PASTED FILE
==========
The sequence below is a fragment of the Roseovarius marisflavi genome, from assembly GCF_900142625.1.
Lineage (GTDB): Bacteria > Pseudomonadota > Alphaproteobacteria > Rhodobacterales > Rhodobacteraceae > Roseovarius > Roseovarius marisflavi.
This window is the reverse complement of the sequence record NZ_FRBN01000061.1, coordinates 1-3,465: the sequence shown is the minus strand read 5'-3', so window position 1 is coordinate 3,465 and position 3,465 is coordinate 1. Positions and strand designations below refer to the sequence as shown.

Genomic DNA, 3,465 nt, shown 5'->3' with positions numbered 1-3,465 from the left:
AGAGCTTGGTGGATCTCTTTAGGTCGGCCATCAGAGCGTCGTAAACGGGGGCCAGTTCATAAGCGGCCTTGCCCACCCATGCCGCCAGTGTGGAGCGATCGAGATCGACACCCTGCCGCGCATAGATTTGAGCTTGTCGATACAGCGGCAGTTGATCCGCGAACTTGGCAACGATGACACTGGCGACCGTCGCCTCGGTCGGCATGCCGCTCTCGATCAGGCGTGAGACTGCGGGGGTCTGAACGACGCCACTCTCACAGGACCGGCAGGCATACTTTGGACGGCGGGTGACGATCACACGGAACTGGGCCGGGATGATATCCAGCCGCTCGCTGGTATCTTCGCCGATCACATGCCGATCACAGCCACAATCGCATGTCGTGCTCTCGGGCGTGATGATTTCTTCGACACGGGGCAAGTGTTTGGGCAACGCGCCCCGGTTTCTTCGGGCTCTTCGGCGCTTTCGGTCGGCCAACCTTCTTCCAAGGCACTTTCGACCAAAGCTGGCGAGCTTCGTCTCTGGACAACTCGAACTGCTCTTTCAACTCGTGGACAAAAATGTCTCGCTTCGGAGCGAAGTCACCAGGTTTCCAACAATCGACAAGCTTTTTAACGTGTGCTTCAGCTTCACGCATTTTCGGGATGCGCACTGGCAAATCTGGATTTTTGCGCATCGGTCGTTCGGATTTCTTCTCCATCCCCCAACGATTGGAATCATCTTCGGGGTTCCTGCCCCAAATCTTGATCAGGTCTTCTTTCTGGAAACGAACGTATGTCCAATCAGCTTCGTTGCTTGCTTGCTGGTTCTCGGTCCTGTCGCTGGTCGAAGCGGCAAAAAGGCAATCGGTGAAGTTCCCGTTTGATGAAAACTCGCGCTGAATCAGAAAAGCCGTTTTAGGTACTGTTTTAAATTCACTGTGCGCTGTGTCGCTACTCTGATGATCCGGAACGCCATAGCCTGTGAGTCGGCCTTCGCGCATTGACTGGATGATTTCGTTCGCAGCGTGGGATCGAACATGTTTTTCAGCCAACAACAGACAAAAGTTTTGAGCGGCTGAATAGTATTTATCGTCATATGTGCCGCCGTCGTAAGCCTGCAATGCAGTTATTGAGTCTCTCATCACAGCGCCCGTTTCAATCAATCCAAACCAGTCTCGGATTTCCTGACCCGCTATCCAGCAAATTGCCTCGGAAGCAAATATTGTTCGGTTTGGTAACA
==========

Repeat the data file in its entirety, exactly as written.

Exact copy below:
The sequence below is a fragment of the Roseovarius marisflavi genome, from assembly GCF_900142625.1.
Lineage (GTDB): Bacteria > Pseudomonadota > Alphaproteobacteria > Rhodobacterales > Rhodobacteraceae > Roseovarius > Roseovarius marisflavi.
This window is the reverse complement of the sequence record NZ_FRBN01000061.1, coordinates 1-3,465: the sequence shown is the minus strand read 5'-3', so window position 1 is coordinate 3,465 and position 3,465 is coordinate 1. Positions and strand designations below refer to the sequence as shown.

Genomic DNA, 3,465 nt, shown 5'->3' with positions numbered 1-3,465 from the left:
AGAGCTTGGTGGATCTCTTTAGGTCGGCCATCAGAGCGTCGTAAACGGGGGCCAGTTCATAAGCGGCCTTGCCCACCCATGCCGCCAGTGTGGAGCGATCGAGATCGACACCCTGCCGCGCATAGATTTGAGCTTGTCGATACAGCGGCAGTTGATCCGCGAACTTGGCAACGATGACACTGGCGACCGTCGCCTCGGTCGGCATGCCGCTCTCGATCAGGCGTGAGACTGCGGGGGTCTGAACGACGCCACTCTCACAGGACCGGCAGGCATACTTTGGACGGCGGGTGACGATCACACGGAACTGGGCCGGGATGATATCCAGCCGCTCGCTGGTATCTTCGCCGATCACATGCCGATCACAGCCACAATCGCATGTCGTGCTCTCGGGCGTGATGATTTCTTCGACACGGGGCAAGTGTTTGGGCAACGCGCCCCGGTTTCTTCGGGCTCTTCGGCGCTTTCGGTCGGCCAACCTTCTTCCAAGGCACTTTCGACCAAAGCTGGCGAGCTTCGTCTCTGGACAACTCGAACTGCTCTTTCAACTCGTGGACAAAAATGTCTCGCTTCGGAGCGAAGTCACCAGGTTTCCAACAATCGACAAGCTTTTTAACGTGTGCTTCAGCTTCACGCATTTTCGGGATGCGCACTGGCAAATCTGGATTTTTGCGCATCGGTCGTTCGGATTTCTTCTCCATCCCCCAACGATTGGAATCATCTTCGGGGTTCCTGCCCCAAATCTTGATCAGGTCTTCTTTCTGGAAACGAACGTATGTCCAATCAGCTTCGTTGCTTGCTTGCTGGTTCTCGGTCCTGTCGCTGGTCGAAGCGGCAAAAAGGCAATCGGTGAAGTTCCCGTTTGATGAAAACTCGCGCTGAATCAGAAAAGCCGTTTTAGGTACTGTTTTAAATTCACTGTGCGCTGTGTCGCTACTCTGATGATCCGGAACGCCATAGCCTGTGAGTCGGCCTTCGCGCATTGACTGGATGATTTCGTTCGCAGCGTGGGATCGAACATGTTTTTCAGCCAACAACAGACAAAAGTTTTGAGCGGCTGAATAGTATTTATCGTCATATGTGCCGCCGTCGTAAGCCTGCAATGCAGTTATTGAGTCTCTCATCACAGCGCCCGTTTCAATCAATCCAAACCAGTCTCGGATTTCCTGACCCGCTATCCAGCAAATTGCCTCGGAAGCAAATATTGTTCGGTTTGGTAACA